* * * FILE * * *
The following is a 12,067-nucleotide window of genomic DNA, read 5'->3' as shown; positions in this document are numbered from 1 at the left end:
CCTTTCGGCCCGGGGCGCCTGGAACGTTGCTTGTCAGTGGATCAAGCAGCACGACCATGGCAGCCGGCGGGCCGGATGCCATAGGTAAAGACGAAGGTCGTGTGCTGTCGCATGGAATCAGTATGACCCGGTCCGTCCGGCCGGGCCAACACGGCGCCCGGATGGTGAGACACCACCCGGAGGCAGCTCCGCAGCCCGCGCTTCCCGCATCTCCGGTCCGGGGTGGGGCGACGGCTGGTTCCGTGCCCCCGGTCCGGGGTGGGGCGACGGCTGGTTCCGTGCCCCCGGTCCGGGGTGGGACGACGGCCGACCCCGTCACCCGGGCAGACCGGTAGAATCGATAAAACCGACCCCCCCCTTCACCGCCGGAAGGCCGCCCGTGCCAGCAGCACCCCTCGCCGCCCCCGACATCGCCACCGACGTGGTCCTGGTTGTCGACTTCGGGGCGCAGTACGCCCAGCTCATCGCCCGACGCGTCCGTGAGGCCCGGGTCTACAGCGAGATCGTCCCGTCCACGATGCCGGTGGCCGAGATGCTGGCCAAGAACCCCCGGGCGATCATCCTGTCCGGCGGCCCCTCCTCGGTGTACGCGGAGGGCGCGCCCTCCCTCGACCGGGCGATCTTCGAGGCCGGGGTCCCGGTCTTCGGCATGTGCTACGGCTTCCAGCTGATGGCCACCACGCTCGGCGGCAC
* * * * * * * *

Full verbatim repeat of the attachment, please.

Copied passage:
The following is a 12,067-nucleotide window of genomic DNA, read 5'->3' as shown; positions in this document are numbered from 1 at the left end:
CCTTTCGGCCCGGGGCGCCTGGAACGTTGCTTGTCAGTGGATCAAGCAGCACGACCATGGCAGCCGGCGGGCCGGATGCCATAGGTAAAGACGAAGGTCGTGTGCTGTCGCATGGAATCAGTATGACCCGGTCCGTCCGGCCGGGCCAACACGGCGCCCGGATGGTGAGACACCACCCGGAGGCAGCTCCGCAGCCCGCGCTTCCCGCATCTCCGGTCCGGGGTGGGGCGACGGCTGGTTCCGTGCCCCCGGTCCGGGGTGGGGCGACGGCTGGTTCCGTGCCCCCGGTCCGGGGTGGGACGACGGCCGACCCCGTCACCCGGGCAGACCGGTAGAATCGATAAAACCGACCCCCCCCTTCACCGCCGGAAGGCCGCCCGTGCCAGCAGCACCCCTCGCCGCCCCCGACATCGCCACCGACGTGGTCCTGGTTGTCGACTTCGGGGCGCAGTACGCCCAGCTCATCGCCCGACGCGTCCGTGAGGCCCGGGTCTACAGCGAGATCGTCCCGTCCACGATGCCGGTGGCCGAGATGCTGGCCAAGAACCCCCGGGCGATCATCCTGTCCGGCGGCCCCTCCTCGGTGTACGCGGAGGGCGCGCCCTCCCTCGACCGGGCGATCTTCGAGGCCGGGGTCCCGGTCTTCGGCATGTGCTACGGCTTCCAGCTGATGGCCACCACGCTCGGCGGCAC